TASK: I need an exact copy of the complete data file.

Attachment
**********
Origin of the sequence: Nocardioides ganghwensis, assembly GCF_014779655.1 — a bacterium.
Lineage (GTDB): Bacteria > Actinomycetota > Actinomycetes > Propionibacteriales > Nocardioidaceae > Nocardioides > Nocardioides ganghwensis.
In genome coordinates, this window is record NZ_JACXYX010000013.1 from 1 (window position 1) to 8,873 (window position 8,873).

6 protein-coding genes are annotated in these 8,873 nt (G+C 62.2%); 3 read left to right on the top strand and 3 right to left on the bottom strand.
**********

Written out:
Origin of the sequence: Nocardioides ganghwensis, assembly GCF_014779655.1 — a bacterium.
Lineage (GTDB): Bacteria > Actinomycetota > Actinomycetes > Propionibacteriales > Nocardioidaceae > Nocardioides > Nocardioides ganghwensis.
In genome coordinates, this window is record NZ_JACXYX010000013.1 from 1 (window position 1) to 8,873 (window position 8,873).

6 protein-coding genes are annotated in these 8,873 nt (G+C 62.2%); 3 read left to right on the top strand and 3 right to left on the bottom strand.